Chichen Itza stands as the most important Mayan ruins, full of charm and charm more than 100 years after it was first visited as a tourist site on the Yucatan Peninsula in the early 20th century. Today more than 1.4 million visitors flock to the site every year, to learn about the Maya, to see how they might have lived, to honor winters and summers like the Maya, and to admire their once-powerful and vast civilization.
Yet despite Chichen Itza’s familiarity with modern culture among history buffs, thanks in part to his role in the Mayan prophecy regarding and leading up to 2012, it remains mysterious. This is partly because of the importance of the summer solstice to the Maya, and the Maya to us, that we take a closer look.
How to Visit Chichen Itza
Whether you are a history buff, traveler, or just someone who appreciates ancient culture, Chichen Itza is a must-visit. If you are confused about how to visit it, hiring a travel agent can be the best way.
One of the best travel agents to visit this place is voyovoy.com. Because voyovoy.com provides visits to many destinations in the Yucatan Peninsula in 1 day. One of the destinations is Tulum, Cobá, Cenotes and Playa del Carmen. They even do departures from interesting places too, such as Chichen Itza tours from Merida & Tulum tour from playa del Carmen. And of course, there are many other visits to choose from.
Things to See In Chichen Itza
The main attraction in Chichen Itza is El Castillo, the grandest building in the city. Better known as the Pyramid of Kukulkan, this limestone terraced pyramid stands 98 feet from the ground to the temple and was first described by Friar Diego de Landa in his manuscript. Relacion de las cosas de Yucatan, after returning to Spain after the conquest of Yucatan.
El Caracol – Observatory
The building called The Snail (El Caracol) is an observatory built by astronomers at Chichen Itza whose knowledge of celestial bodies led to the creation of the Mayan calendar.
The two windows on the tower align with Venus’s northernmost and southernmost setting points, while the corners of the Observatory platform align with sunrise during the summer solstice and sunset during the winter solstice. The building is called The Snail because inside the cylindrical tower there is a spiral staircase leading to the observatory area, all built by the Mayans.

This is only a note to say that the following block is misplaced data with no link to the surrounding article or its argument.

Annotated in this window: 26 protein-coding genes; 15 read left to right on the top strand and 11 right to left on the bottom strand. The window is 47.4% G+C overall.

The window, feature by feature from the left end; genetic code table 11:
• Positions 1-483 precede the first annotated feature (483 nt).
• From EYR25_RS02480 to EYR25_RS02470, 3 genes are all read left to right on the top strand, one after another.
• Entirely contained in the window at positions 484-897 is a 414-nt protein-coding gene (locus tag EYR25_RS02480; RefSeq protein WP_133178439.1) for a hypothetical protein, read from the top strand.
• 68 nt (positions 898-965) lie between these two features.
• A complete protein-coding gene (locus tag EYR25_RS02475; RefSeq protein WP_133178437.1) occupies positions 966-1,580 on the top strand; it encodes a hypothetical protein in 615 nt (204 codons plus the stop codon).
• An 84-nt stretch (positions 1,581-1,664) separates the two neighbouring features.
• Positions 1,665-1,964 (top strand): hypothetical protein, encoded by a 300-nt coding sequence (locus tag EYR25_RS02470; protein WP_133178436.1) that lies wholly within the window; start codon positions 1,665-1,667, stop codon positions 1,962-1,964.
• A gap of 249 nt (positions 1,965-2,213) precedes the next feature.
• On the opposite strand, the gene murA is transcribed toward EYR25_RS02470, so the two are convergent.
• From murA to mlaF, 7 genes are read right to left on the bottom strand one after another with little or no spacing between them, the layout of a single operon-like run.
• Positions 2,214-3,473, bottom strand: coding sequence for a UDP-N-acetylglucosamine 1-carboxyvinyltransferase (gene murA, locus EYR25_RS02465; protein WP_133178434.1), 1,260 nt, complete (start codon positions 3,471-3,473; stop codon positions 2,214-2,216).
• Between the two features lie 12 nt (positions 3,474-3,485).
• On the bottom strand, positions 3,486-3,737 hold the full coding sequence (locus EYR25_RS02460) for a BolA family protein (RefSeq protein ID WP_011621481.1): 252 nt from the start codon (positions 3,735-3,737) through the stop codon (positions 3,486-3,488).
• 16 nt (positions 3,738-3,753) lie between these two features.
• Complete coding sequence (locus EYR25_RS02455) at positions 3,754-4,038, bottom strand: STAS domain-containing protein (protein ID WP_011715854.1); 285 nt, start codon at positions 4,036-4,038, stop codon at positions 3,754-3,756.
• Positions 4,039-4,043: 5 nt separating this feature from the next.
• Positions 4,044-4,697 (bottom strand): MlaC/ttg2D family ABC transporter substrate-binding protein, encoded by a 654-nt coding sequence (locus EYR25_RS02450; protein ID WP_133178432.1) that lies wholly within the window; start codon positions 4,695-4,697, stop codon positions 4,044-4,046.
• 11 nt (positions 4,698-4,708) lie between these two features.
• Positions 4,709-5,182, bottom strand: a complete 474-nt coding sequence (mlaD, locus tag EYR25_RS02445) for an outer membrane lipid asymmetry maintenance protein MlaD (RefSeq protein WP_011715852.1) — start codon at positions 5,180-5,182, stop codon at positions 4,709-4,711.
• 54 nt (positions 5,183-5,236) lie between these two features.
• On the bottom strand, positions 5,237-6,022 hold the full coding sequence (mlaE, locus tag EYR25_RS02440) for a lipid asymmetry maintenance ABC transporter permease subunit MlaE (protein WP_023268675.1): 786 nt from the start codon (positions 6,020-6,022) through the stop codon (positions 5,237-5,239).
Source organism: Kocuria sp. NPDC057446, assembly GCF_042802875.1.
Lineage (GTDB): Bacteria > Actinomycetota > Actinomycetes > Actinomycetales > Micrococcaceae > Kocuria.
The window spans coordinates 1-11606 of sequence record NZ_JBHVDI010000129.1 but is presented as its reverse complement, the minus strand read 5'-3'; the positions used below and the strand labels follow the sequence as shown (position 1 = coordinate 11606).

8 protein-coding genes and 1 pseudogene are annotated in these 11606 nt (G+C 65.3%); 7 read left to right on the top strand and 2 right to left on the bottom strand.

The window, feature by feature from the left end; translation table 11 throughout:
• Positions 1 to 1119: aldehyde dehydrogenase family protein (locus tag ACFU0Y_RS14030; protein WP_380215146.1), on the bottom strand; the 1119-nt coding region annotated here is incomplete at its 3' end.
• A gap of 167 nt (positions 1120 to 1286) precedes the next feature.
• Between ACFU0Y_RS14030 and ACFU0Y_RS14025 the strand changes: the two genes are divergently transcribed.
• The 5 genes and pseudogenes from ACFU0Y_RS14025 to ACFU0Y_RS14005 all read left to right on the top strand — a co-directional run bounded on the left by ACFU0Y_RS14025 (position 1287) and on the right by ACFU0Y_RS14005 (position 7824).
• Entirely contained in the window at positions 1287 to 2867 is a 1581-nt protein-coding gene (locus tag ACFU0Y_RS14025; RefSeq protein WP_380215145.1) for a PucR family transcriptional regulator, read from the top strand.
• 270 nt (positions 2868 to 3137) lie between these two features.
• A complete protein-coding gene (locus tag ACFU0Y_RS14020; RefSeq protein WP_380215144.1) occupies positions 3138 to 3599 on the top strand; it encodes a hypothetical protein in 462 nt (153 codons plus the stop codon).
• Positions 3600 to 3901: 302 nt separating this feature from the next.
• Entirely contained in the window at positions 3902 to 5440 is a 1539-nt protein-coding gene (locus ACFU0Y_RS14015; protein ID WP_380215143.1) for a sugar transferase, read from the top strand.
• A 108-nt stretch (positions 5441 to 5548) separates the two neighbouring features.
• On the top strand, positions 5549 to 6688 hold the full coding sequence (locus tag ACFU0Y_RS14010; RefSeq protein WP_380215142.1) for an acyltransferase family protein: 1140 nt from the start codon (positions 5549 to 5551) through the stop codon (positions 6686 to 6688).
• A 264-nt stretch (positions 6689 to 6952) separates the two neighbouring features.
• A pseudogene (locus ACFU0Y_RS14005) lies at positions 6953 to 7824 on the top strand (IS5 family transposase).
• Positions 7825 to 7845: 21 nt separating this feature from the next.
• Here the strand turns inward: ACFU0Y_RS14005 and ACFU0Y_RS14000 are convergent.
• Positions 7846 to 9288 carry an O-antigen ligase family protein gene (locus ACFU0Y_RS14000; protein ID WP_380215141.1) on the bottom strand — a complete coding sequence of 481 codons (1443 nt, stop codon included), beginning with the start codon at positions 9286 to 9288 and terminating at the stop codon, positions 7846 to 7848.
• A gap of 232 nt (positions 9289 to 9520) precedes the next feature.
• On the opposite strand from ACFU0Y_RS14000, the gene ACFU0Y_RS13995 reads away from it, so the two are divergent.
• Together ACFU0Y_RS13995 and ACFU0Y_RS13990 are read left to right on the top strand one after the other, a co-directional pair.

Osario, Xtoloc Temple and more!
The second-largest storied pyramid at Chichen Itza, The Osario has much in common with El Castillo, albeit smaller, in that there is a temple at the top of four staircases that work their way down. Unlike El Castillo, the center reveals an opening to the pyramid that leads to a natural cave 40 feet below.
The Xtoloc Temple, near the Osario Platform, is a recently restored temple overlooking the second largest cenote in Chichen Itza, named after the Mayan word for iguana, “Xtoloc”. The temple contains pilasters engraved with images of people, as well as representations of plants, birds, and mythological scenes.
Between the Xtoloc and Osario temples are several parallel structures: the Venus Platform, the Tomb Platform, and the small, unnamed spherical structure are all secondary or tertiary religious platforms for celebrations and ceremonies.
Sacred Cenote and Cenote Xtoloc
Chichen Itza is also the site of two very important cenotes – the Sacred Cenote and the Xtoloc Cenote. The Sacred Cenote is the most important of all the cenotes in the Yucatan, as it served as the main sacrificial site in Chichen Itza. Sacrifices, both animal and human, would be made in the Sacred Cenote as a way to prevent drought through God’s blessings. In recent years, exploration in the area has uncovered human remains deep within cenotes on natural rock platforms.
This is likely an indication of a potential cause for the Maya’s disappearance, as the drought would have led to a decrease in the cenote’s water level, which was essential for the Maya’s survival. The sacrifices in this area would be a clear plea to the Gods to lessen the effects of the drought. Today, the Cenote and the Xtoloc Sacred are popular spots for tourists talking about a place to cool off, with the Sacred Cenote being the site of many cliff-diving competitions!